By Karthik Namasivayam

Recent technological advances, such as robotics, artificial intelligence and internet of things, are prompting a radical reevaluation of business models and operating structures. The hospitality industry is not immune to such assessments. A good starting point for an evaluation of business models and operating structures is the end point – the desired outcome of any process. Defining the end point permits the analyst to track back ‘up’ the value chain and identify areas of change, modification, elimination, strengthening, or improvement that will ensure the desired outcome.

Broadly speaking a service outcome is composed of two components: a functional component and an ’emotional’ component. The functional consists of the food or bed the customer seeks to buy to satisfy a need. The emotional component reflects the ability of the service to generate positive customer reactions – feelings and emotions. The functional component is more clearly defined – consumers desire food, drink, and a safe place to sleep. In each of these, consumers make choices about the quality and complexity of the functional component. Keeping aside, for the moment, the emotional component, hotel rooms range from products that are focused on the bare minimum functionality satisfying the most fundamental and essential needs to more layered hotel rooms that satisfy a greater number of functional needs.

The emotional component is a bit more complex. The advent of technology enabled guest facing services requires us to take a closer look at this component of a typical service. Consider the example of the Henn-Na Hotel in Japan. The front office is ‘staffed’ by robots and guest interact with them to check-in into the hotel. Or consider other technologies such as self-service kiosks at hotels, airports, and banks and keyless entry into hotel rooms. Managers suggest that the typical hotel front desk will soon disappear from hotel lobbies. While much of the guest interface technology, such as robotic front desk assistants are still at the proof of concept stage, they point to a potentially fundamental shift in the definition of a service.

The robot transforms what could normally have been quite an emotion-laden interaction with a human being to a functional operation. The kinds of emotions normally associated with a service interaction include delight, satisfaction, anger, frustration, joy and the like. The actions and interactions with the service provider generates emotional responses. It appears that the emotional component considered essential in service interactions is superfluous. If the consumer receives her desired service, it seems immaterial if it is from a machine. And such an interaction may lead to the consumer receiving a functionally satisfactory service. Simple, uncomplicated and straightforward operations such as receiving a room key, having extra towels delivered to the room, information about the hotel’s vicinity, finding a taxi, or booking tickets to an opera are all now available on a technology platform and requires no human intervention. More and more services formerly ‘dependent’ on human interactions are being transformed to resemble transactions with an ATM which has largely removed the need for human interaction in banking and cash transactions.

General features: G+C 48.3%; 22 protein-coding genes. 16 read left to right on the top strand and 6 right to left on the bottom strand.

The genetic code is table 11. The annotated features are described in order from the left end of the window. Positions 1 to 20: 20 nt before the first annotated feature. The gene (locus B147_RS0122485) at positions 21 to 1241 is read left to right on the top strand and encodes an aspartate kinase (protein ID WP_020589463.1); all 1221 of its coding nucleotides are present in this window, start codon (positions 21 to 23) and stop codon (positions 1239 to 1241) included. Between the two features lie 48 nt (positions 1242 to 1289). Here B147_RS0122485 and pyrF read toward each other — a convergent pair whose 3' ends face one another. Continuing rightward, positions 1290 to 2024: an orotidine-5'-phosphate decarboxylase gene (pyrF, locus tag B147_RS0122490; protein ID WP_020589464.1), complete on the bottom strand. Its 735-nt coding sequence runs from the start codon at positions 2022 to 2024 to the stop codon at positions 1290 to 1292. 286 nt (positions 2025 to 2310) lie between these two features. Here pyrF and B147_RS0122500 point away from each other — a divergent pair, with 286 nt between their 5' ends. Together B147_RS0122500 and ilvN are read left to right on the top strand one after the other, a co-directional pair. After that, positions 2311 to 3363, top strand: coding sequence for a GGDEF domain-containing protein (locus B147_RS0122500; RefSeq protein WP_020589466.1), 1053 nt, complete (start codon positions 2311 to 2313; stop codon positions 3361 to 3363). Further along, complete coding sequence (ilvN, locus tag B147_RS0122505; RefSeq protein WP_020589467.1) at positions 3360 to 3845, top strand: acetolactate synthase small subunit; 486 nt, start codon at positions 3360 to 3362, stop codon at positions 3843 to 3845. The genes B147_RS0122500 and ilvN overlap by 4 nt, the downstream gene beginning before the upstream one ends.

All this suggests that it is appropriate to term this new service product as ‘Techspitality’. Since techspitality products are largely devoid of emotional content, managers will have to conceptualize and evaluate consumer preferences differently. Rules governing the design of technology products for ease-of-use and clarity will play a bigger role in technology-dominated service environments. The trajectory that current forms of (or traditional) hospitality takes in the future appears to have two distinct end-points along a continuum.

The continuum is anchored on one end by minimal (or zero) human-consumer interface with technology solutions (such as robots) replacing the human-consumer interface. On the other end of the continuum will be service products that continue to include a certain level of human-consumer interfaces similar to the “traditional” high-touch hospitality product. Yet, it will be almost impossible to compete on high-touch alone without including a market-defined level of technology. In such high-touch technology-supported operations, there will be less obvious use of technology especially at the consumer interface. Most technology use will be invisible and operating in the background to augment the service provided.

Techspitality will also have implications for human resource practices. Fewer employees will be required on a per room basis and the competences required to work in such an environment will shift from the current emphasis on ‘attitudes’ to ‘knowledge’. In operations that are at the high-tech low-touch end of the continuum employees will have to use and manage technology rather than people. At the other end of the continuum, employees will probably have to blend ‘attitude’ with the ability to actively manage, interact with, and employ technology in accomplishing their jobs. The most successful managers will understand how to combine various technologies and human skills to create and efficiently deliver an effective service product.

Techspitality implies a fundamental reappraisal of what is the product, what consumers really desire, and a reorientation and reorganization of processes. The rapid advance of technology applications and the pace at which it is accepted by the general population suggests that the age of techspitality is not too distant in the future, if not already upon us.